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The Heart Goes Last by Margaret Atwood

The epigraphs (3) are important so I will choose only one:

“Lovers and madmen have such seething brains,
Such shaping fantasies, that apprehend
More than cool reason ever comprehends.”
-William Shakespeare, A Midsummer Night’s Dream

I like the combo of lovers and madmen and the thought of their “seethingThe Heart Goes Last brains” as well as the idea that the fantasies of these brains understand intuitively much more than is understood through reason alone.

Having read this epigraph we walk right into the first sentence: “Sleeping in the car is cramped. Being a third-hand Honda, it’s no palace to begin with. If it was a van they’d have more room, but fat chance of affording one of those, even back when they thought they had money. Stan says they’re lucky to have any kind of car at all, which is true, but their luckiness doesn’t make the car any bigger.”

And what about the lovers and the madmen? Well, Charmaine gets the back seat and Stan takes the smaller front seat but that’s because he has to be prepared to drive away at any minute in case of an emergency such as an attempted robbery by “bat-shit crazy” vandals. Stan “feels so lonely and sometimes having Charmaine with him makes him feel lonelier. He’s let her d0wn.”

They both had good jobs not so long ago. Charmaine worked at the Ruby Slippers Retirement Homes and Clinics chain. She scheduled entertainment and special events. Stan had been a junior quality control person at Dimple Robotics, “testing the Empathy Module in the automated Customer Fulfillment models. People didn’t just want their groceries bagged, he used to explain to Charmaine: they wanted a total shopping experience, and that included a smile.” Smiles were hard but if you got it just right, Stan explained, “they’d spend extra”.

Then it happened. Charmaine was declared redundant at Ruby Slippers and Dimple Robotics closed its doors and moved west. They ran out of mortgage money and their credit cards were frozen. They walked out and drove away before the car was repossessed. Charmaine got a job in a bar and her savings kept them in gas and paid for a post office box so Stan could apply for jobs and they could wash their clothes at a laundromat occasionally. Stan decides to approach his brother for a loan.

At work in the PixelDust bar, Charmaine considers turning a few tricks to increase their savings but decides it is too dangerous and would destroy Stan.

Con gives Stan two hundred dollars and offers him a job which Stan turns down because it is probably criminal in nature.

Then Charmaine, watching television at work, sees an ad which is different from the others. She thinks the presenter must be reading her mind. “”Tired of living in your car?” he says to her….”You deserve better.”” The man encourages her to recall what her life used to be like and offers a solution.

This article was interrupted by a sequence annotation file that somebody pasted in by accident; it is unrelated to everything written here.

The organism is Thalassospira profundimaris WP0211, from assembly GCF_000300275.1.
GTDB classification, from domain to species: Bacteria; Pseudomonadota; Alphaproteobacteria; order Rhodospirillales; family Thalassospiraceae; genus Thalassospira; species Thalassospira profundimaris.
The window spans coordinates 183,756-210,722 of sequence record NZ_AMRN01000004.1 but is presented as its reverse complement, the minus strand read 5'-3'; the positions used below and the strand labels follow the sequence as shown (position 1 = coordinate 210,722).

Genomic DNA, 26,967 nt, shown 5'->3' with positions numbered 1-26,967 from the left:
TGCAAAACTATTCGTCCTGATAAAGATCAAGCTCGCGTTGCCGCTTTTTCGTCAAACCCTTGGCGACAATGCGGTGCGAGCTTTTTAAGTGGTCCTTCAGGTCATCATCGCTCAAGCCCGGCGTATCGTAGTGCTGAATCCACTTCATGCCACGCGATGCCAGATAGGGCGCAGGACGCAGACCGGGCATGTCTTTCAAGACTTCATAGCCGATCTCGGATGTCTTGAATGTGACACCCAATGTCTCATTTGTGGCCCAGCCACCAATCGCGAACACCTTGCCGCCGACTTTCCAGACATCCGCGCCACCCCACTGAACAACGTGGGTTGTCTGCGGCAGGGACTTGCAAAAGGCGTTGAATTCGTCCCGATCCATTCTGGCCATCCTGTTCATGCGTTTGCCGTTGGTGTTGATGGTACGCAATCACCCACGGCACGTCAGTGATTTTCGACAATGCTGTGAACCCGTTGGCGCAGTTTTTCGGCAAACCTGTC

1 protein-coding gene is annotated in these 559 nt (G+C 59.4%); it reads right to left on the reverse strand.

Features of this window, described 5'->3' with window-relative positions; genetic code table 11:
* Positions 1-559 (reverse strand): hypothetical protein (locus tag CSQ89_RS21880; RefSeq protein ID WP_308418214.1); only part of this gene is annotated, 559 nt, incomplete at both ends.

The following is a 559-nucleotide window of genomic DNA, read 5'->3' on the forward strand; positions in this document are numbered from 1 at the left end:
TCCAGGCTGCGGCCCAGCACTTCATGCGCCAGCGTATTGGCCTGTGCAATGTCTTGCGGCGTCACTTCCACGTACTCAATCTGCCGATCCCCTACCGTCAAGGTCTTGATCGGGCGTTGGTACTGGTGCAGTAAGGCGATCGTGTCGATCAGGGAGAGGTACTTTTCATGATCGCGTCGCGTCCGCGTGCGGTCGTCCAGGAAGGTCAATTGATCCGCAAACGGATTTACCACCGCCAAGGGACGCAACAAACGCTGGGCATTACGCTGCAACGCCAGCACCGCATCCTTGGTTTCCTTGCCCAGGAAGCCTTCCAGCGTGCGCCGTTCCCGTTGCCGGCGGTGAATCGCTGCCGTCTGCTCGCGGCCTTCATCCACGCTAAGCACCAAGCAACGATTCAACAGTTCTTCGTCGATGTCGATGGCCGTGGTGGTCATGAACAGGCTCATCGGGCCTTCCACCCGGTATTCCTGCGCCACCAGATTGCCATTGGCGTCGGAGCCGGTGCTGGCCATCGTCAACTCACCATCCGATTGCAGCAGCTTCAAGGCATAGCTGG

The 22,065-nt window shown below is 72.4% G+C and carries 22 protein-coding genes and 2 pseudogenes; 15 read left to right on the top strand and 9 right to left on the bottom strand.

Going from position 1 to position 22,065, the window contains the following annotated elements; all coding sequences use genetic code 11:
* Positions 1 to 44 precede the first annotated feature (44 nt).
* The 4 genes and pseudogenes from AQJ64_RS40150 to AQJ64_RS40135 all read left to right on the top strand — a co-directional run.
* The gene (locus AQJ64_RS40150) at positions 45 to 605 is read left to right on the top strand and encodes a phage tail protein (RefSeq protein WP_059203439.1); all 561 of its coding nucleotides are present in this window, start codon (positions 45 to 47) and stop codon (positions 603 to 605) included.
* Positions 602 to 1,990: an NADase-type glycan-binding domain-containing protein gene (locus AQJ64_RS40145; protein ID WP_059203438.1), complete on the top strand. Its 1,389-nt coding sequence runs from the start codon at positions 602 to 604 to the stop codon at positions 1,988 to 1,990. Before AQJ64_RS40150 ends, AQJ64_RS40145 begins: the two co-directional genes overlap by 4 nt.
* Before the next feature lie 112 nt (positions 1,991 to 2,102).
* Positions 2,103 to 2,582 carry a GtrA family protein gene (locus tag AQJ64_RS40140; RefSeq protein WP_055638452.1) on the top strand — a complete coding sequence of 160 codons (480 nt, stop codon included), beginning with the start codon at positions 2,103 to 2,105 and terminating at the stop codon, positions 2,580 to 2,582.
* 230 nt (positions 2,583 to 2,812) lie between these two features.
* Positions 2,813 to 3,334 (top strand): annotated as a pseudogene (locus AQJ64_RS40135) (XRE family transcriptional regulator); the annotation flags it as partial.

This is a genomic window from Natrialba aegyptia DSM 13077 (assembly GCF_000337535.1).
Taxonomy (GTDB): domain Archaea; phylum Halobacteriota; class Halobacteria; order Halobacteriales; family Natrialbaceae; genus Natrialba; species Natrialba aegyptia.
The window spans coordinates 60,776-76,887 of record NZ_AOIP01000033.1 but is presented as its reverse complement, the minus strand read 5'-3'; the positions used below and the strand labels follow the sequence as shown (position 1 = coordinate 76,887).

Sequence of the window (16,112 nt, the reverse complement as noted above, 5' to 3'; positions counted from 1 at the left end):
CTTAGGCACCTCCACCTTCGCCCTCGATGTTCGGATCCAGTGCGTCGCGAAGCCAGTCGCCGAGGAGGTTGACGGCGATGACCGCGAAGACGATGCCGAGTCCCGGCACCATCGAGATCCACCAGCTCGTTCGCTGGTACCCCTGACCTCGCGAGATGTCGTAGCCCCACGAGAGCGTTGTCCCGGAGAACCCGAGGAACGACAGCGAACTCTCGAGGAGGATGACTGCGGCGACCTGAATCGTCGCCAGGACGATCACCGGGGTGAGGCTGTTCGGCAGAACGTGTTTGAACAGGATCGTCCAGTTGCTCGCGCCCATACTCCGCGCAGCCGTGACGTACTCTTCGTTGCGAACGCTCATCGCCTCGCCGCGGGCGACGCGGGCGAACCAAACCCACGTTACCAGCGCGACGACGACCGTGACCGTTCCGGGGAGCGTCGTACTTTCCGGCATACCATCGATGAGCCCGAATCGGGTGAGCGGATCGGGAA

“At the Positron Project in the town of Consilience it can be like that again. We offer not only full employment but also protection from the dangerous elements that afflict so many at this time. Work with like-minded others! Help solve the nation’s problems of joblessness and crime while solving your own! Accentuate the positive!”

“The Positron Project is accepting new members now,” says the man. “If you meet our needs, we’ll meet yours. We offer training in many professional areas. Be the person you’ve always wanted to be! Sign up now.”

Sandi and Veronica, Charmaine’s fellow workers who do turn tricks on the side, also listen to the ad. Veronica thinks they should try it but Sandi says there are no free lunches anywhere. All three are seriously weighing the options available to them in their present lives.

They all sign up and they all go on the promotional bus trip which takes them some distance into the countryside where “only the gas stations appear functional”.  Eventually they reach a gateway in a high black-glass wall. Solar generation, thinks Stan. Smart, building it in like that.”

“Their eyes are scanned and their fingerprints taken and a plastic passcard with a number on it and a barcode is issued to each of them.” Then they are driven through the town of Consilience which is like a town in a movie of several years ago before most of them were born. At the Harmony Hotel they have drinks and snacks in the ballroom. The crowd thins out during the evening which Stan observes and thinks is a “discreet weeding”. The remainder receive a room reservation and meal vouchers and a carafe of wine and a meal in a restaurant called Together.

Stan has decided that it is not real but doesn’t want to spoil things for Charmaine who reminds him how much better this is that the back seat of a car.

This is only the beginning of course and it is dystopian fiction. You can take it on a number of different levels. If you so choose, you can see it as an absolutely crazy, wild, highly imaginative romp though a world of Marilyn Monro and Elvis Presley clones who appear in groups to entertain the clients in Ruby Slippers retirement homes along with a subplot with people who live and work in Positron/Consilience spending alternate months as staff employees in the facility and prisoners in the same facility where possibilibots were manufactured. Or, you can take it much more seriously realizing that the best comedy is always very serious.

The logic behind the project: “it was time share taken to its logical conclusion.” “Think of the savings, with every dwelling serving two sets of residents!”

If you were living in your car with no hope what do you think would be your reaction to the television offer? Seriously…Could it happen? Heard of any folks losing their homes in recent history? Oh, you think it couldn’t happen here? Well, let’s hope not.

 

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